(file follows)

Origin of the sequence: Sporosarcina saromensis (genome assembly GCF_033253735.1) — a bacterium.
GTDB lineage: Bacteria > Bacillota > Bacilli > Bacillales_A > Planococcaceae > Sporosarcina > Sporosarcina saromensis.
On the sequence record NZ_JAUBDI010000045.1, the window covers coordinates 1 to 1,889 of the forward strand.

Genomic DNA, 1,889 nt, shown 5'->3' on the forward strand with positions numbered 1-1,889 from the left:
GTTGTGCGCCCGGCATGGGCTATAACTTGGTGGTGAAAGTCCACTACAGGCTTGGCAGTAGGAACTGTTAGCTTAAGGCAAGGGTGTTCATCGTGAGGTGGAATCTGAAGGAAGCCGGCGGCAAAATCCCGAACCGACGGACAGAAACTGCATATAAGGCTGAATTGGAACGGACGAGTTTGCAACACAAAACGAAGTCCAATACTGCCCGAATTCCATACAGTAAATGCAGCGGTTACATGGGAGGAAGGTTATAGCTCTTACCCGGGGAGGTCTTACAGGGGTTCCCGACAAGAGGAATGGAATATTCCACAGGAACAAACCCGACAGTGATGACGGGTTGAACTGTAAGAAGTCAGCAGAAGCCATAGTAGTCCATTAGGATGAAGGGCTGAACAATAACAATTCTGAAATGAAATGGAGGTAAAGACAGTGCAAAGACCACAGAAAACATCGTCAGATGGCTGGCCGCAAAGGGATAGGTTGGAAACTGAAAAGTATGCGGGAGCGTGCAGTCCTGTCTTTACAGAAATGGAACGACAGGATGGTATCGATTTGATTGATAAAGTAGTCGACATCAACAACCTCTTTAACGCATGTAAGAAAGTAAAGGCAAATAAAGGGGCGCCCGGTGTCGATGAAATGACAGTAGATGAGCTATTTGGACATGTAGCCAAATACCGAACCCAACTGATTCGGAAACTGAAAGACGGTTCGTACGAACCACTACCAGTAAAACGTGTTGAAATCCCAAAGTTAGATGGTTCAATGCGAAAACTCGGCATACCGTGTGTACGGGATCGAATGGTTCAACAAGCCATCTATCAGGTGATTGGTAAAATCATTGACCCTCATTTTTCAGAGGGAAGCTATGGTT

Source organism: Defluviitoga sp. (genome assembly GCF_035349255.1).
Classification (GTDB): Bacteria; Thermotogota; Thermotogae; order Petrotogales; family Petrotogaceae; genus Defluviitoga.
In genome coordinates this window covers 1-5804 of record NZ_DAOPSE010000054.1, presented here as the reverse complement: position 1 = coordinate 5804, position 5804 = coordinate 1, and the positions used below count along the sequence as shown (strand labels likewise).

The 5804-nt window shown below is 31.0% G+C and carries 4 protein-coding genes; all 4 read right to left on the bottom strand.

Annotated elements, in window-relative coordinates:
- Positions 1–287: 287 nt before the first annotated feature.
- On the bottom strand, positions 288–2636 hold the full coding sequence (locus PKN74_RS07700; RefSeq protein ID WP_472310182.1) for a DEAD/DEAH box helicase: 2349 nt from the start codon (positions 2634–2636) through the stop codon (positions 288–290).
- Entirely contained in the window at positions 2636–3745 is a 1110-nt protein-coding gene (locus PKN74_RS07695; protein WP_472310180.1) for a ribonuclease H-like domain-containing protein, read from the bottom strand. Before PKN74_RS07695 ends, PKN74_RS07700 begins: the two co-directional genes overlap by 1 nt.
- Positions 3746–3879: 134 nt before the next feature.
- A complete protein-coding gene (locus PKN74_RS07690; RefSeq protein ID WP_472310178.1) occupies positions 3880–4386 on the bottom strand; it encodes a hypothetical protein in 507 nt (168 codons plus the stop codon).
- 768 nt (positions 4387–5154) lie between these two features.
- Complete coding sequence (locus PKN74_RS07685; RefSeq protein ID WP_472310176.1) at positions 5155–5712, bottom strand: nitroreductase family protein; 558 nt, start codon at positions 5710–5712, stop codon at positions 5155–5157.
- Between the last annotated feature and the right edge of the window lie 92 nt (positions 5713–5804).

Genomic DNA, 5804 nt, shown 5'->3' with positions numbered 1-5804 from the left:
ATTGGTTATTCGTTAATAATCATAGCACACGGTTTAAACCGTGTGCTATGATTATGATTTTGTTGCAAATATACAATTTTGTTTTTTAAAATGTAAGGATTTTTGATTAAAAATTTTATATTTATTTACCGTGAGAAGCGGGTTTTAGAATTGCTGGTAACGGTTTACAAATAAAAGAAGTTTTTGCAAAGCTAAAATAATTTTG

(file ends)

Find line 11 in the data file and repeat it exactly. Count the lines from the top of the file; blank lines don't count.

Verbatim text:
- Positions 1–287: 287 nt before the first annotated feature.